“We need to get the left and the right to work together for this,” she says. “These women may not use the word ‘patriarchy’ but they recognise that women are not treated fairly in society.”

Dr Veerta Ali Ujan, an activist and the daughter of feminist poet Fahmida Riaz, clearly agrees. Recently, Ujan met with the women and family commission of the Jamaat-e-Islami (JI), which is associated with the International Muslim Women Union (IMWU). IMWU has branches in 33 countries and has a standing at the United Nations and the Human Rights Council in Geneva.

Initially, it seemed like Ujan and these women may not be able to see eye to eye. “They have ideas that may be the result of internalised patriarchy…” says Ujan. “They even said the women’s quota in the parliament was not needed.” But soon Ujan realised that much of what these women wanted aligned with the demands being made by Aurat March supporters too. The JI women, however, wanted to achieve these things without challenging male domination.

“IMWU is huge,” Ujan says. “They do lots of work internationally,” she adds. She believes that if organisations such as the Women’s Democratic Front collaborate with IMWU, a lot can be achieved.

“We need to get the left and the right to work together for this,” she says. “These women may not use the word ‘patriarchy’ but they recognise that women are not treated fairly in society.”

But not everyone agrees that such collaborations could work. Nighat Saeed Khan — better known in Lahore social circles as ‘Bunny’ — is one woman who believes working together is not always fruitful.


BEFORE THE AURAT MARCH

Bunny points out that the women’s movement in Pakistan has been at similar junctures before. “We tried our best to at least come together on the issue of rape,” she says. “But when we spoke about the Zina and Hudood Ordinances, they broke away,” she says, referring to the JI women’s wing. “This was the 1980s and we have continued trying to work with them on legislation, but have seldom gotten the support.”

She has no doubts that JI can bring out a lot of women; it is a political party, after all. But she fears that, like many other party members and supporters, they will always support their party’s position.

“Even in the assemblies, they tend not to vote on progressive lines,” she adds. “Nisar Fatima of JI was responsible for demanding the death penalty for blasphemy which was then passed by Nawaz Sharif in 1992.”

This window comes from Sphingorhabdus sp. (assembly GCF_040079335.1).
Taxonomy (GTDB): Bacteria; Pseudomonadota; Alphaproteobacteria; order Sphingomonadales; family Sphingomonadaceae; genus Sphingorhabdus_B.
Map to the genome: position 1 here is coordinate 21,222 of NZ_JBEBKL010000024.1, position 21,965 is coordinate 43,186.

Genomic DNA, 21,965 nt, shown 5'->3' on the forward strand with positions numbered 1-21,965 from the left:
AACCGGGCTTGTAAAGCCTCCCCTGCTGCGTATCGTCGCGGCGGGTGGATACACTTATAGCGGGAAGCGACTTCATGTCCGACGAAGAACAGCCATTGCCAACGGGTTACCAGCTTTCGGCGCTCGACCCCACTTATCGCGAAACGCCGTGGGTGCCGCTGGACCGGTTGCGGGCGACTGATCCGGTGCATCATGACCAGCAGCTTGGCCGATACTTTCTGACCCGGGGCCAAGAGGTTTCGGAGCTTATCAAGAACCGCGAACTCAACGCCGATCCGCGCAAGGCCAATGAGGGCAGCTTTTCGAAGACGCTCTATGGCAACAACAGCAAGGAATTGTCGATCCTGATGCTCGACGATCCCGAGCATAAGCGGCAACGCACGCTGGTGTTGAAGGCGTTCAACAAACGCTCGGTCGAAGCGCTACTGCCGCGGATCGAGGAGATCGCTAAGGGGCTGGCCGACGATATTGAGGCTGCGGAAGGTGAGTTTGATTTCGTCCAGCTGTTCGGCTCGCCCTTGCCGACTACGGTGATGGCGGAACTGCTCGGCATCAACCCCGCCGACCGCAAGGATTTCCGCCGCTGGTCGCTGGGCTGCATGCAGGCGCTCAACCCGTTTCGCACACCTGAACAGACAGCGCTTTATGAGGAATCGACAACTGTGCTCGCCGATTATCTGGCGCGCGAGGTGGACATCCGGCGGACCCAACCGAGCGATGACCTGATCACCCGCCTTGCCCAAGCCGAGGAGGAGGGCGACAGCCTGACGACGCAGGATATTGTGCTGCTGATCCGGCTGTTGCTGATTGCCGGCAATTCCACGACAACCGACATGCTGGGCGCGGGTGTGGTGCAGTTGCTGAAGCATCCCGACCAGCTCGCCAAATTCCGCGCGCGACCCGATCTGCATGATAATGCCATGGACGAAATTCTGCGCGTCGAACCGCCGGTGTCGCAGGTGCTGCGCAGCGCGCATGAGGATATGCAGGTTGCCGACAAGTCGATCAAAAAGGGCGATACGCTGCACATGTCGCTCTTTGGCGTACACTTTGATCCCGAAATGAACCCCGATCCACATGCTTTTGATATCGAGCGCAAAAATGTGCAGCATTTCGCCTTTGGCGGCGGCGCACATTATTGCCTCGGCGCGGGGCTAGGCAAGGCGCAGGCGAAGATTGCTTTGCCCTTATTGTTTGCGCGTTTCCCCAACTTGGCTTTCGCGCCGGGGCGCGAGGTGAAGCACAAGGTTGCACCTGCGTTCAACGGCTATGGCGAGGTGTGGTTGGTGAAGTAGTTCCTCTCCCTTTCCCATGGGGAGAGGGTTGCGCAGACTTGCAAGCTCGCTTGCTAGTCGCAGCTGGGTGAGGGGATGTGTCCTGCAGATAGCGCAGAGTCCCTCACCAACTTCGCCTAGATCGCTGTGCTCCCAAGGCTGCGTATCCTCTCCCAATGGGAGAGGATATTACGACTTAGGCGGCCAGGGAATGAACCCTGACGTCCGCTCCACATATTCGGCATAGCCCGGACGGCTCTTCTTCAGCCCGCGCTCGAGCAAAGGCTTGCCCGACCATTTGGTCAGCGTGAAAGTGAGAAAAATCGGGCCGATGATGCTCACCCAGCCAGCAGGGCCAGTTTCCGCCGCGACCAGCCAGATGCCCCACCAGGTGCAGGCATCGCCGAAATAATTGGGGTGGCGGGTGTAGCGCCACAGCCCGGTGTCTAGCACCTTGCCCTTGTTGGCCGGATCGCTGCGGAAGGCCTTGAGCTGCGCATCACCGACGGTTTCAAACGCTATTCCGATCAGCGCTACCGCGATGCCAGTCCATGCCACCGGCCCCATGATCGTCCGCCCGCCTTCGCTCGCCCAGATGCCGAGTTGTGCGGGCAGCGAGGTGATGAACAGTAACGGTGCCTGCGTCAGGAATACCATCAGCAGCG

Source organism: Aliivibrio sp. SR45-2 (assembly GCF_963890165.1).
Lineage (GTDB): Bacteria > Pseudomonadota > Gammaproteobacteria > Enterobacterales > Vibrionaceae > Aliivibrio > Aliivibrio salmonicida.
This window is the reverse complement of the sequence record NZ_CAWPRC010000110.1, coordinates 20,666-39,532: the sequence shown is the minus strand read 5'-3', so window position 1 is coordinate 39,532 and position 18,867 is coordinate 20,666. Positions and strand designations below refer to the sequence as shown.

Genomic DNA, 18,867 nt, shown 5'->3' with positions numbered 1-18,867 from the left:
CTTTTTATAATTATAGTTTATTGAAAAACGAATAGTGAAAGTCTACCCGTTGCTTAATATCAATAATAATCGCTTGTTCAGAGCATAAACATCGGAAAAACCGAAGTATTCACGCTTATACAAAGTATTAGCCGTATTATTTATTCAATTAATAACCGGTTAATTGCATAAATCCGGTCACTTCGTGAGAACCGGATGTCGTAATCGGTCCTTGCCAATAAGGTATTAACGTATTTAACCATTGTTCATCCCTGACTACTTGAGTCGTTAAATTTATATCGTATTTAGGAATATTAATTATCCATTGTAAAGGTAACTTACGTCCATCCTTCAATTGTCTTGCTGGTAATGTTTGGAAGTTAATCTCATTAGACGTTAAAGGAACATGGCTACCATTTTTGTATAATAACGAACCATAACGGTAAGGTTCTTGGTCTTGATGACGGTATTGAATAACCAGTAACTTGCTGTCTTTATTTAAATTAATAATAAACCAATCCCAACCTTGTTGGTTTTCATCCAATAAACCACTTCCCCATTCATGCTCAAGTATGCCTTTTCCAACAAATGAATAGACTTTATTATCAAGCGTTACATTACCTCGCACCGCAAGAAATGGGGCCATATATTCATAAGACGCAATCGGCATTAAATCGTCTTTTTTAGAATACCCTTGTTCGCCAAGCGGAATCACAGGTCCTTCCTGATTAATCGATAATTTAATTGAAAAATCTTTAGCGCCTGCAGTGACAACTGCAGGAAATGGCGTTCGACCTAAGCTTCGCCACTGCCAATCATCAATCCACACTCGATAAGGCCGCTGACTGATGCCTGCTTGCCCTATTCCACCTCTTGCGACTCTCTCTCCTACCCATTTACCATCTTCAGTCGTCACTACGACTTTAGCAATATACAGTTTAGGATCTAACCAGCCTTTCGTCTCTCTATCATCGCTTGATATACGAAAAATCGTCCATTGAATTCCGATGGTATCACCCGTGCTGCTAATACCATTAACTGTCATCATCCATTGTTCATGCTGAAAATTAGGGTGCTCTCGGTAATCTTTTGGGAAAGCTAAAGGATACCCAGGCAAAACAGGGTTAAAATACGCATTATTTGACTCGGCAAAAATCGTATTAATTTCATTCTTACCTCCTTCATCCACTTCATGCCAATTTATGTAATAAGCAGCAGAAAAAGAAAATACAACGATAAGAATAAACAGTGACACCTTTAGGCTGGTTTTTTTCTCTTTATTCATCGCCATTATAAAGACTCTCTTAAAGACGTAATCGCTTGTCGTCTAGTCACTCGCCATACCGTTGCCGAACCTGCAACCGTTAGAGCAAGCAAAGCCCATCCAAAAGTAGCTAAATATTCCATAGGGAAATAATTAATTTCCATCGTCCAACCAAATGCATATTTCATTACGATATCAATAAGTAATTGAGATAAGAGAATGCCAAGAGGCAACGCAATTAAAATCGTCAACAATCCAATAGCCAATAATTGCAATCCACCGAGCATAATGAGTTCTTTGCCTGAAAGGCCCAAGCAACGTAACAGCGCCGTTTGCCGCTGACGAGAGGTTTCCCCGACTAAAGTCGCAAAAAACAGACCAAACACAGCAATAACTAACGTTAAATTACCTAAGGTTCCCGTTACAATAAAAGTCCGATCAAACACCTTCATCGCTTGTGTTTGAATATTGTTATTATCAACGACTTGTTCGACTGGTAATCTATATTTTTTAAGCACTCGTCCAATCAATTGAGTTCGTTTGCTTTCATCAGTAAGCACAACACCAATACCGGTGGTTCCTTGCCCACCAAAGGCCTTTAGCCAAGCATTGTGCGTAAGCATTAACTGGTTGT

Bunny, who is one of the founding members of the Women’s Action Forum (WAF), is well-versed in the history of the women’s movement in Pakistan. She also heads the Applied Socio-economic Research Resource Center (ASR) which recently held a magnificent exhibition on women’s struggles in the region. Focusing on the 1980s and 1990s, the display titled Feminist Excavations offered viewers a glimpse of this rich history.

Volunteers paint a mural that was later vandalised ahead of the Aurat March in Islamabad | Mohammad Asim, White Star
Volunteers paint a mural that was later vandalised ahead of the Aurat March in Islamabad | Mohammad Asim, White Star

Bunny shows enlarged photos from the early 20th century, when Muslim women in India had begun their suffragette movement — a detail that is often missed when speaking about the movement in the West.

In the pre-independence phase of the women’s movement in the region, the demands of women’s rights groups included issues such as infant mortality, women’s right to education and inheritance. “That was the early 20th century,” says Bunny with a wry smile. “Women are still demanding the same things.”

Bunny has “high hopes” for the new wave of feminism. She believes these feminists have the potential to take up newer issues.

Flitting through Pakistan’s history of women in black-and-white images, and then as they turn into colour, is nothing less than fascinating. The women featured include singers, such as Roshan Ara Begum, Begum Akhtar, Nayyara Noor and Tina Sani, Ajoka theatre’s Madeeha Gohar and women in politics, academia and journalism.

The stories from the 1980s are just as prominent and are remembered every year as the National (Pakistan) Women’s Day is celebrated on February 12 to mark the protests that women in Lahore did against the controversial Law of Evidence (Article 17 of Pakistan’s Qanoon-i-Shahadat Order, 1984, that provides that women’s testimonies are worth half that of men in certain civil matters).

Two of the women present in those protests were sisters Asma Jahangir and Hina Jillani, and no one can talk about the women’s struggle without mentioning their contribution.

It is no wonder then that, nearly four decades later, Hina Jillani spoke with such authority at the Lahore High Court when defending a woman’s right to march. The movement she was part of is remembered as one of the strongest, as women took to the streets, to protest — determined and demanding to be heard.

“I still remember how shopkeepers opened their shutters just so some of us could be rescued from the police and the tear gas,” remembers Bunny. “Some got beaten up, some arrested, but we were not afraid of backing down.”

Photo by Aun Jafri White Star
Photo by Aun Jafri White Star

As women marching today receive death threats and rape threats on Twitter and social media, the medium through which they are receiving the threats may have changed, but much else remains the same.

Bunny has “high hopes” for the new wave of feminism. She believes these feminists have the potential to take up newer issues. Hundreds will take to the streets today attempting to do just that, in the hopes that the generations to come are not demanding the same things years down the line. 


Header image: Aurat March in Karachi, 2019 |Shakil Adil White Star


The writer is a member of staff.

She tweets @xarijalil

Published in Dawn, EOS, March 8th, 2020